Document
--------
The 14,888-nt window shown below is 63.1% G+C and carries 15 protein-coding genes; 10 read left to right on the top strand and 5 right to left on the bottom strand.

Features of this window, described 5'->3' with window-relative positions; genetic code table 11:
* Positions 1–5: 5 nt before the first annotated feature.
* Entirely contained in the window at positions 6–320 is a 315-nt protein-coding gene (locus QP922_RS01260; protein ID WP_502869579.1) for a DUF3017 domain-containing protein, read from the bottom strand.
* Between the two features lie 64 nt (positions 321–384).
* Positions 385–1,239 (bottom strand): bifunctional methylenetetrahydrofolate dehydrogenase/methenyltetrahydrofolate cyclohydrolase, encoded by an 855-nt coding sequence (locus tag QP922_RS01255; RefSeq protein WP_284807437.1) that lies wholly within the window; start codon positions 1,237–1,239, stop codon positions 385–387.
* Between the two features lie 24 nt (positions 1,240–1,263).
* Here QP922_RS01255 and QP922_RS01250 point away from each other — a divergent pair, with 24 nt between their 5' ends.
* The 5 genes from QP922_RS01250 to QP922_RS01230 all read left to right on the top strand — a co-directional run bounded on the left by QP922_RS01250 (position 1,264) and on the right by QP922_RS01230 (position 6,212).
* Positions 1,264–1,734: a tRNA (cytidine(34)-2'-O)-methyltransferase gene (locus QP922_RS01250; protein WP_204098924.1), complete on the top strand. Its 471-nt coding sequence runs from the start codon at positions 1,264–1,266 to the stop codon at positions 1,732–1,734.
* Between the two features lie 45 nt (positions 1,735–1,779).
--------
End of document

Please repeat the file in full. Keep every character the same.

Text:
The 14,888-nt window shown below is 63.1% G+C and carries 15 protein-coding genes; 10 read left to right on the top strand and 5 right to left on the bottom strand.

Features of this window, described 5'->3' with window-relative positions; genetic code table 11:
* Positions 1–5: 5 nt before the first annotated feature.
* Entirely contained in the window at positions 6–320 is a 315-nt protein-coding gene (locus QP922_RS01260; protein ID WP_502869579.1) for a DUF3017 domain-containing protein, read from the bottom strand.
* Between the two features lie 64 nt (positions 321–384).
* Positions 385–1,239 (bottom strand): bifunctional methylenetetrahydrofolate dehydrogenase/methenyltetrahydrofolate cyclohydrolase, encoded by an 855-nt coding sequence (locus tag QP922_RS01255; RefSeq protein WP_284807437.1) that lies wholly within the window; start codon positions 1,237–1,239, stop codon positions 385–387.
* Between the two features lie 24 nt (positions 1,240–1,263).
* Here QP922_RS01255 and QP922_RS01250 point away from each other — a divergent pair, with 24 nt between their 5' ends.
* The 5 genes from QP922_RS01250 to QP922_RS01230 all read left to right on the top strand — a co-directional run bounded on the left by QP922_RS01250 (position 1,264) and on the right by QP922_RS01230 (position 6,212).
* Positions 1,264–1,734: a tRNA (cytidine(34)-2'-O)-methyltransferase gene (locus QP922_RS01250; protein WP_204098924.1), complete on the top strand. Its 471-nt coding sequence runs from the start codon at positions 1,264–1,266 to the stop codon at positions 1,732–1,734.
* Between the two features lie 45 nt (positions 1,735–1,779).